2018 Estate Disputes Round Up Part 2: 1975 Act Claims

Taking a slightly longer view than the last 12 months, there have been a number of interesting 1975 Act decisions since the Supreme Court’s decision in Ilott v Mitson [2017] UKSC 17.

Whilst each case turns on its own facts, it is interesting to compare the decisions in Ball v Ball and in Nahajec v Fowleboth featuring adult child claimants, in which the need identified by the Supreme Court for the claimant to establish something more than a financial need and the relevant qualifying relationship has been considered. We also have a rare reported decision concerning the maintenance claims of minor children in Ubbi v Ubbi.

In Thompson v Ragget and Banfield v Campbell, the question of whether or not the housing needs of cohabitee claimants entitled to provision on the maintenance standard should be met by way of a life interest (as the Supreme Court has suggested) or outright provision has also been considered, with different conclusions being reached in each case.


Ball v Ball [2017] EWHC 1750 (Ch)

This was a claim for financial provision brought by three adult children who had been excluded from provision from their mother’s estate, following allegations of sexual abuse against their father. The defendants were the deceased’s eight other children and one grandchild, to whom she had left her estate.

Two of the children had made contemporaneous reports of the abuse at the time that it occurred in the ’60s and ’70s and the second claimant had been taken into care, although no police action was taken at the time. The judge found that Mrs Ball had been concerned to ask and did ask all her children whether they had allegations of a similar nature to make against their father and, thereafter considered the matter over.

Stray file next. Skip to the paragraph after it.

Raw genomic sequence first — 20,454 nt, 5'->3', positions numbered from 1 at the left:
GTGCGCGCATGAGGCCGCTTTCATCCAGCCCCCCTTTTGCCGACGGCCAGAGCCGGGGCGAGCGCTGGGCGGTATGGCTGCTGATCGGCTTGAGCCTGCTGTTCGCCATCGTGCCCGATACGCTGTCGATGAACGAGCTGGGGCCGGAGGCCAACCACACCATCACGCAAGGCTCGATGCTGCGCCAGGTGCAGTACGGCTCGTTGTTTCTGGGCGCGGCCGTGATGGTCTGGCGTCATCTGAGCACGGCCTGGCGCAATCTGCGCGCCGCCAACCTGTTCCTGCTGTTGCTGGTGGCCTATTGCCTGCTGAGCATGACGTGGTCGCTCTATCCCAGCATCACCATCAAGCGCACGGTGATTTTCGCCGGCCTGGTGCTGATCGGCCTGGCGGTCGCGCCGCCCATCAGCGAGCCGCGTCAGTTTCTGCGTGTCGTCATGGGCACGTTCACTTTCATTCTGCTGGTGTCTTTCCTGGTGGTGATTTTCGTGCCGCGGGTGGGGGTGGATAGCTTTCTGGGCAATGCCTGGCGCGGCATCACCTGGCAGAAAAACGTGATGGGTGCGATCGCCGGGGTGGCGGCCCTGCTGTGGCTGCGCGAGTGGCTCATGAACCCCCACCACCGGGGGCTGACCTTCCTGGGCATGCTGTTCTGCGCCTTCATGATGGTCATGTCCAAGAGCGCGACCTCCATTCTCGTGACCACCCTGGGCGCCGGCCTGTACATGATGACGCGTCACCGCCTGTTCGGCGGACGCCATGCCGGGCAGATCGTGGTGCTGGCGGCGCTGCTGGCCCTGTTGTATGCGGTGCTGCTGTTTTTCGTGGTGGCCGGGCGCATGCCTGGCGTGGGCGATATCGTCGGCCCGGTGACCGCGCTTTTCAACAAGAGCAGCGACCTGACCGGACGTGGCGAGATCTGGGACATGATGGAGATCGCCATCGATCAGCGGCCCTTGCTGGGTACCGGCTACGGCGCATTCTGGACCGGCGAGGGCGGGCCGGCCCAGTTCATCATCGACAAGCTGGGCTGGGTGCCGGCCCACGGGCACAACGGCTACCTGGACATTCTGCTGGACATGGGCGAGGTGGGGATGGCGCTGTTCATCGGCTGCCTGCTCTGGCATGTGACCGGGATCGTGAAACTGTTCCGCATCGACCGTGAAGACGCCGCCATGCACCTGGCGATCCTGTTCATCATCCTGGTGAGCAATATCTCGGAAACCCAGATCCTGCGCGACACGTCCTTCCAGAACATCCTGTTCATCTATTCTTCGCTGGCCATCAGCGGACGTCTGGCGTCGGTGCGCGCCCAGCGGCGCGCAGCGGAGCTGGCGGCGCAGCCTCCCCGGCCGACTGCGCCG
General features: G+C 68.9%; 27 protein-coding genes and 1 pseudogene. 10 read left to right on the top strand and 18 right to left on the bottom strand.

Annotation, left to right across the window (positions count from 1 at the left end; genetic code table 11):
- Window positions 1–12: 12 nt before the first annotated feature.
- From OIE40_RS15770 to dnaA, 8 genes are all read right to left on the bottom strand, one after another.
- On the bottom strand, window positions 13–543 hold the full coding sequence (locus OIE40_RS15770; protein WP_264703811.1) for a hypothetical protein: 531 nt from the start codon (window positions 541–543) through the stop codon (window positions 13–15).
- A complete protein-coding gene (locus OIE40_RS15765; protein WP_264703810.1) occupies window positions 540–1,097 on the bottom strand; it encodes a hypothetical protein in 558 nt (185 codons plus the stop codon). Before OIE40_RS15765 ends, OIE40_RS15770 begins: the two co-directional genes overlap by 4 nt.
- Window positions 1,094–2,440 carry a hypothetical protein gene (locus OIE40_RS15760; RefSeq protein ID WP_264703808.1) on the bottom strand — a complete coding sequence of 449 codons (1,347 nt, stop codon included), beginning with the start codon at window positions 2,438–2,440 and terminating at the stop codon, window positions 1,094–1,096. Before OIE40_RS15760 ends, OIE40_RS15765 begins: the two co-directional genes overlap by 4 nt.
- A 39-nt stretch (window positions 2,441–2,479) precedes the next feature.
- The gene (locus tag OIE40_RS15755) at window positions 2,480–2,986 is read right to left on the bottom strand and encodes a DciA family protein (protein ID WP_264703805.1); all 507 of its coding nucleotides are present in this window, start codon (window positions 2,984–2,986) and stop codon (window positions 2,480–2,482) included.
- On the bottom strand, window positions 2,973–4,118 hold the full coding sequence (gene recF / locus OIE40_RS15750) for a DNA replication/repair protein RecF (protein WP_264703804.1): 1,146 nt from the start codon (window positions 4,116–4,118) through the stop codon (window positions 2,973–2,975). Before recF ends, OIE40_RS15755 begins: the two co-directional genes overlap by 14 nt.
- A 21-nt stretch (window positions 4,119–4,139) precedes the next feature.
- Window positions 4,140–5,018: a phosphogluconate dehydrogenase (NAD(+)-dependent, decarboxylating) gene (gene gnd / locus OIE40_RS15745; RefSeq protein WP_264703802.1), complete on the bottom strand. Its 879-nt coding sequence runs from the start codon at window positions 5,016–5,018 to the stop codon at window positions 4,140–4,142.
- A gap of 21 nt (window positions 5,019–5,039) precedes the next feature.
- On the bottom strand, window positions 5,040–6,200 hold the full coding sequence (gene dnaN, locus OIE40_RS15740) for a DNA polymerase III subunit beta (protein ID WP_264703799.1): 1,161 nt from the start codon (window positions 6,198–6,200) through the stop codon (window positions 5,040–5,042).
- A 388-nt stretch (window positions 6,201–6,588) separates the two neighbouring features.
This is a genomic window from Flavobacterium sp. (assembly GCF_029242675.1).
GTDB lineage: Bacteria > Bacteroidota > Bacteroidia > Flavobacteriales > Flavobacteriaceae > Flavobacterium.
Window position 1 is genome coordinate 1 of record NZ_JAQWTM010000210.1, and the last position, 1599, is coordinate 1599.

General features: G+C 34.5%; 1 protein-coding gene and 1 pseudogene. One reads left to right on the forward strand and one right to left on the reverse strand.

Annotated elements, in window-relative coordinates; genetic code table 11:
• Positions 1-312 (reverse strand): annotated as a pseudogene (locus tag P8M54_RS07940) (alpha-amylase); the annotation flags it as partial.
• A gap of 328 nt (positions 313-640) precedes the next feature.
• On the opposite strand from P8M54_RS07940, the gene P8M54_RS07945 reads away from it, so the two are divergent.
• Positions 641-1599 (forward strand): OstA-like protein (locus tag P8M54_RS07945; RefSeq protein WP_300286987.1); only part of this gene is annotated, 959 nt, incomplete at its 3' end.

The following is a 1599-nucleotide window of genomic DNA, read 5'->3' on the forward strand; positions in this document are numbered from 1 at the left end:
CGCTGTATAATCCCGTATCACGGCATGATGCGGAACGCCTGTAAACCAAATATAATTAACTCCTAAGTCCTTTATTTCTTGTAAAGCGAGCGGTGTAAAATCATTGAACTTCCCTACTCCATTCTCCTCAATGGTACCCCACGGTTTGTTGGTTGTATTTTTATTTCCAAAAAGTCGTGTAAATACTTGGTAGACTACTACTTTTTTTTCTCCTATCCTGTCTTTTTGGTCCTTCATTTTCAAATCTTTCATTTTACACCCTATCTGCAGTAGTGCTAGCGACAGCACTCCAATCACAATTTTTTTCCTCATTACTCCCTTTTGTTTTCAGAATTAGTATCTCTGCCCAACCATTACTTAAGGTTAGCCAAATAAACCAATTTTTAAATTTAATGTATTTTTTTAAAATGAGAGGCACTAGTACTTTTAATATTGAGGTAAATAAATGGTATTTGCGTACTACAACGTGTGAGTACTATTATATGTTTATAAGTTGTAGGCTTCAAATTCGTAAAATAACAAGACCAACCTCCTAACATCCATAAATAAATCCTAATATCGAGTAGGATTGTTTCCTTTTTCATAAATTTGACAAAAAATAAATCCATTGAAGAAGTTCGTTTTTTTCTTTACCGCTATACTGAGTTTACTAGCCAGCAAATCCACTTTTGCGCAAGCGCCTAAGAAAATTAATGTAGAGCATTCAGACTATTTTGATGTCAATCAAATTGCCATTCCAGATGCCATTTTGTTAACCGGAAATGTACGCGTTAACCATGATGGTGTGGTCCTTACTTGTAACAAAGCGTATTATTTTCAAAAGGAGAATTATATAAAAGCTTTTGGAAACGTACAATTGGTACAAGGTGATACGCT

Many years latter, following a family argument (about an unrelated matter), the claimant’s reported their father’s abuse to the police. Their father was prosecuted and in fact pleaded guilty in relation to some of the allegations. Other allegations were not pursued by the CPS.

Thereafter, both mother and father made wills which excluded the claimants. It appeared that Mrs Ball regarded the allegations as having been exaggerated and a letter to that effect was drafted by the solicitor who drew up their wills.

The following factual matters were considered relevant under s3 of the Act:

  • Financial circumstances and needs of the applicants and beneficiaries: Oddly, no one seemed to have put in evidence about this and no evidence was elicited about financial needs on the first day of trial. HHJ Matthews allowed the witnesses to be recalled on the second day to deal with this issue. The evidence was necessarily given somewhat on the hoof. The broad thrust of it was that none of the applicants was well off. Each of them were ‘getting by’, albeit in modest circumstances. However, it was clear that the claimants were certainly no worse off than the defendants who gave evidence, and on some measures better off. For example, two of the three claimants owned their own homes, even though one said he could not afford it any longer and was going to put it on the market; none of them had significant debts, though several of the defendants did; one of them had savings, though none of the defendants did.